We've been observing and reporting for months now as various industry finance types predict the end of the recession and in particular the biotech funding drought. Call it what you like -- new beginnings, green shoots, fluffy-tailed optimism -- it has come in many forms. Some have pointed to the robust demand for follow-on offerings. Others saw glimmers of goodness in the fourth-quarter venture data. Last week, Ironwood Pharmaceuticals' IPO made some hearts go pitter-patter, though not enough to buy shares at $15 a pop.
No one's turning cartwheels yet, and probably won't anytime soon for fear of drawing the glare of suspicious regulators or, gulp, Paul Volcker. But let's face it, those who do God's work can't help but look on the bright side of life. Forgive them their happy-go-lucky trespass.
On the other side of the fence we terminally skeptical journalists tend to look askance at casually thrown glass-half-full assessments -- or at least we should -- so our ears prick up whenever we hear anything to the contrary.
Apparently the big storms this week (if you insist upon a hyperbolic descriptor, IVB prefers "Snowzilla") put a damper on more than federal bureaucrats and travel plans. It's a bit harder to find green shoots under all that white. At the BIO CEO & Investor conference panel this week in New York, a spasm of rational non-exuberance actually broke out. A Lazard banker admitted that the IPOs so far "haven't been very encouraging." A managing director of a private equity fund said confidence is returning to the market in general, but for volatile sectors like life sciences, "it will take longer."
The panelists went on to note that VCs in a Lazard survey said they're starting to return to early-stage companies. (Overall, ninety biopharma companies raised $1.2 billion last quarter according to DowJones Venture Source, which helped boost 2009 above the $4 billion mark.)
Color us skeptical on that one. So many indicators are pointing in the other direction. The ten-year return data for venture capital as an asset class remains ugly. Only the 2002 vintage class shows a positive net return to LPs, according to Cambridge Associates. Hey, optimism! Just like now, 2002 was a year to get in at the bottom, right? Sure, if you think 1% is a tidy little return. And unlike more recent vintages, 2002 investments should be maturing by now, so it's hard to see that 1% getting much better. Let's face it: venture as an asset class is damaged goods. Firms had a hell of a time fundraising last year, and even the head of the National Venture Capital Association predicts a major shakeout this year.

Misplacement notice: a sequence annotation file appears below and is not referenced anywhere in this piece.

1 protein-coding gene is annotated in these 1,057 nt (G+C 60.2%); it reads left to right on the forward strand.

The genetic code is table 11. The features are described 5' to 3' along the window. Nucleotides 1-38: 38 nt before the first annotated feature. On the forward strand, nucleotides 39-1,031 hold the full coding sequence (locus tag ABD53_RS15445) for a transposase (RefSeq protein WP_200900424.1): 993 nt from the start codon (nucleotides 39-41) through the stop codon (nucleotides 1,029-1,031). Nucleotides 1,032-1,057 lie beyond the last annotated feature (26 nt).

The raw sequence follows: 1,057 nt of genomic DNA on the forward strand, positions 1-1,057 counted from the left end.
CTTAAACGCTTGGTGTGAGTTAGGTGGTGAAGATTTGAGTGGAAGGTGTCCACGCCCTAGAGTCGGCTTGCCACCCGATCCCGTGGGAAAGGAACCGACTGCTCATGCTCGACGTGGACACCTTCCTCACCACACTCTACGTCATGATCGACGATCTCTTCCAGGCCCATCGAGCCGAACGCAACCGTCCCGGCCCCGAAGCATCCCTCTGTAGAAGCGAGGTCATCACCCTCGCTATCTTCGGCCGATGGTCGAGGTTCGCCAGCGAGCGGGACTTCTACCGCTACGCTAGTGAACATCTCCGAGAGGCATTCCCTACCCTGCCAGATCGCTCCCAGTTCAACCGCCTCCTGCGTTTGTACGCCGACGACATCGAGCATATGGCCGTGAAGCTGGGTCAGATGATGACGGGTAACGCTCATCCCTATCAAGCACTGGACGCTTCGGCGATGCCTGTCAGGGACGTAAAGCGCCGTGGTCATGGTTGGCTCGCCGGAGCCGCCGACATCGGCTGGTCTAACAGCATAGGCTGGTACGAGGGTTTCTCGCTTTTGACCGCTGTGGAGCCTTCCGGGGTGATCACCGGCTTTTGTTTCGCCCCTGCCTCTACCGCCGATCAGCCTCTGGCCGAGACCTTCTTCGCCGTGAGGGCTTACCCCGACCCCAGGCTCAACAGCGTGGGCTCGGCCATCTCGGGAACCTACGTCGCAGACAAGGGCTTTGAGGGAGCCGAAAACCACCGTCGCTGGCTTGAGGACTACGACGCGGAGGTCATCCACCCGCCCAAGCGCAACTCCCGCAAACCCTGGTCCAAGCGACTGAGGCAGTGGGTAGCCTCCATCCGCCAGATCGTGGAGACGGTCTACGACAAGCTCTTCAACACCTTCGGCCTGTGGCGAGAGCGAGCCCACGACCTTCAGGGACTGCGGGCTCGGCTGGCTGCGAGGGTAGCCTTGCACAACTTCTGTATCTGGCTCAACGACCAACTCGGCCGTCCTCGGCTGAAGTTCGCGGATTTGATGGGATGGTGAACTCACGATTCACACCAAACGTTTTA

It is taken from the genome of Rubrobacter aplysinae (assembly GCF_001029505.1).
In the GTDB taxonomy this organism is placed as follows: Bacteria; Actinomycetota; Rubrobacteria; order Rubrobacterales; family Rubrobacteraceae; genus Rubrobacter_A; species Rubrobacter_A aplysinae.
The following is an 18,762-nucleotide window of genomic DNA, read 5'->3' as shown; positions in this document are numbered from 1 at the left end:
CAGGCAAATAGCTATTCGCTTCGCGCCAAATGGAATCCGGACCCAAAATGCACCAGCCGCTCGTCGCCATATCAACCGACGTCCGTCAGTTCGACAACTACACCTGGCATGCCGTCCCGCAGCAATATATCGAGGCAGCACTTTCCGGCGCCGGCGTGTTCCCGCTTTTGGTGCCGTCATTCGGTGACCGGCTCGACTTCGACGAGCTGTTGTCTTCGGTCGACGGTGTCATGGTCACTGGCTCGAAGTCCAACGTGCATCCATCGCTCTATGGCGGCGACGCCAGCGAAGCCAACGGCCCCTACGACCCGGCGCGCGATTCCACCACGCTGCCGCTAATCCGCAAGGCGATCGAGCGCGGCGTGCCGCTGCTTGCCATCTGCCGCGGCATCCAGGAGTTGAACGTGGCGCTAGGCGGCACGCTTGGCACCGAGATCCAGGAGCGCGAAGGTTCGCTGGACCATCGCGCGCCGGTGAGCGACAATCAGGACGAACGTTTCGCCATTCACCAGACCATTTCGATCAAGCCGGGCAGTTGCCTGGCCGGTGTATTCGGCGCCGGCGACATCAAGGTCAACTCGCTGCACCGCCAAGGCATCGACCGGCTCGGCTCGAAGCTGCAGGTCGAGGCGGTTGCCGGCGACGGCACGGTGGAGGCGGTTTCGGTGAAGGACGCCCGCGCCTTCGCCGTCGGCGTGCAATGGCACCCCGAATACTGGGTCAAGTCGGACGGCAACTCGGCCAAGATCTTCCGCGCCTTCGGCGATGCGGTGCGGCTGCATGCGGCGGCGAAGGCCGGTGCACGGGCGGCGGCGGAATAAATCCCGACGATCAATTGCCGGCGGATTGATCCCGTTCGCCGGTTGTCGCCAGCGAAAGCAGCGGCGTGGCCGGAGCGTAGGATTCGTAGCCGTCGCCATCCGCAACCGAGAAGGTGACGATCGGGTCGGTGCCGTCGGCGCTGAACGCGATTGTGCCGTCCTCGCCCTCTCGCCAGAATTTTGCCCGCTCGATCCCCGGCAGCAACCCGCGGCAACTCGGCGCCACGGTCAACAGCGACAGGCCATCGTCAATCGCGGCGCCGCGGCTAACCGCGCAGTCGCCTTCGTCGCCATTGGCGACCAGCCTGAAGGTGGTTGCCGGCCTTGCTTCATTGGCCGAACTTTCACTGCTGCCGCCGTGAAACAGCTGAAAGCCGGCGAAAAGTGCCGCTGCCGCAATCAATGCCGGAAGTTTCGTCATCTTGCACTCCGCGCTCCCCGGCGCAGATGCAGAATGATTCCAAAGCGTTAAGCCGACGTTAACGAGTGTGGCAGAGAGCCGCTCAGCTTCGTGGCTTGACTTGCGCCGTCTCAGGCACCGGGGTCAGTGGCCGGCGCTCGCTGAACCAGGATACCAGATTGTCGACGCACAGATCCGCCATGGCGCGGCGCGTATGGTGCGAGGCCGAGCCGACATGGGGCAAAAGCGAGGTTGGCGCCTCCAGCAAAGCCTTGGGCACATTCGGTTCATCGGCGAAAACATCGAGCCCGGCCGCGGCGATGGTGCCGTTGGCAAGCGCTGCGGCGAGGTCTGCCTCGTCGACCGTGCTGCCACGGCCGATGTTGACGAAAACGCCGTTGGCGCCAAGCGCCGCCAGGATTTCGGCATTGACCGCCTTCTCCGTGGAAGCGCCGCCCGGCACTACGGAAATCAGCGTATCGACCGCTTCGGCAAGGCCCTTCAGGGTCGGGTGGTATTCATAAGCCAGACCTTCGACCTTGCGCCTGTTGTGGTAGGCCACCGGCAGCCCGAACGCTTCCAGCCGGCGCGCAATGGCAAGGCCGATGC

We just don't see how you can sustain a vibrant biotech startup ecosystem with a lot less venture money washing around, unless a bunch of the surviving funds get that ol' time early-stage religion. On a conference panel several years ago, one West Coast VC teased an MPM Capital partner by giving him the nickname "Go big or go home." Are we now going to hear VCs publicly chide each other with "Let's Get Small!"?
Let's just say we're not counting on that jalopy for a ride to the prom. So who's going to pony up for the startups? Merck business-development exec Barbara Yanni said something at the BIO confab this week that caught our eye: "The prices for licensing deals have gone up, and I'm talking about the real money, not the biobucks," she said. "The upfront money has increased for Phase I deals [and] Phase II deals as well."
Pharma's corporate venture largesse helped during the recession. Could its BD budgets also help fill the startup funding gap? We ran a few searches in the indefatigable Strategic Transactions database to see if Yanni was right. It looks like total upfronts for Phase I deals have indeed risen the past three years but not in a trumpets-and-hooves, to-the-rescue kind of way. Seventeen Phase I deals that reported an upfront payment in 2007 totaled $782 million, 17 deals in 2008 totaled $1.1 billion, and 21 deals in 2009 totaled $1.15 billion.
For Phase II, 40 deals in 2007 totaled $1.7 billion in upfronts, 34 deals in 2008 totaled $1.4 billion, and 39 deals last year totaled $1.8 billion.
We'll check back in a few months to see how 2010 is playing out, but so far there's no evidence that pharma companies are shifting tons of cash into upfront payments for early-stage partnerships. They certainly didn't do so this week. Deal-making was yet another thing muffled by the Blizzard King. Perhaps biz-dev poobahs were too busy having snowball fights. Whatever the case, it makes for an awfully quiet...
Novartis/Debiopharm: Novartis is hedging its hepatitis C bets with this deal for Debiopharm's Phase IIb cyclophilin inhibitor Debio 025 (alisporivir). Novartis is on the threshold of approval for the albinterferon alfa-2b Zalbin, which it licensed from Human Genome Sciences, but Debio 025 has a completely different mechanism of action, targeting a human protein that is co-opted by the virus to help it replicate. It's the second cyclophilin inhibitor for Novartis, which also has the earlier-stage program NIM811 in its pipeline. No surprise Novartis is trying more than one approach; it has already suffered two failures of other in-licensed HCV treatments, as our Pink Sheet colleagues noted this week. For Debio 025, the Phase IIb study now under way will assess longer-term safety and efficacy in combination with standard of care in treatment-naïve patients with HCV genotype 1, the most common variant of the virus in the Western world. Novartis gets worldwide rights except for Japan, but other details or terms weren't disclosed. The companies don't expect a marketing submission before 2014. -- John Davis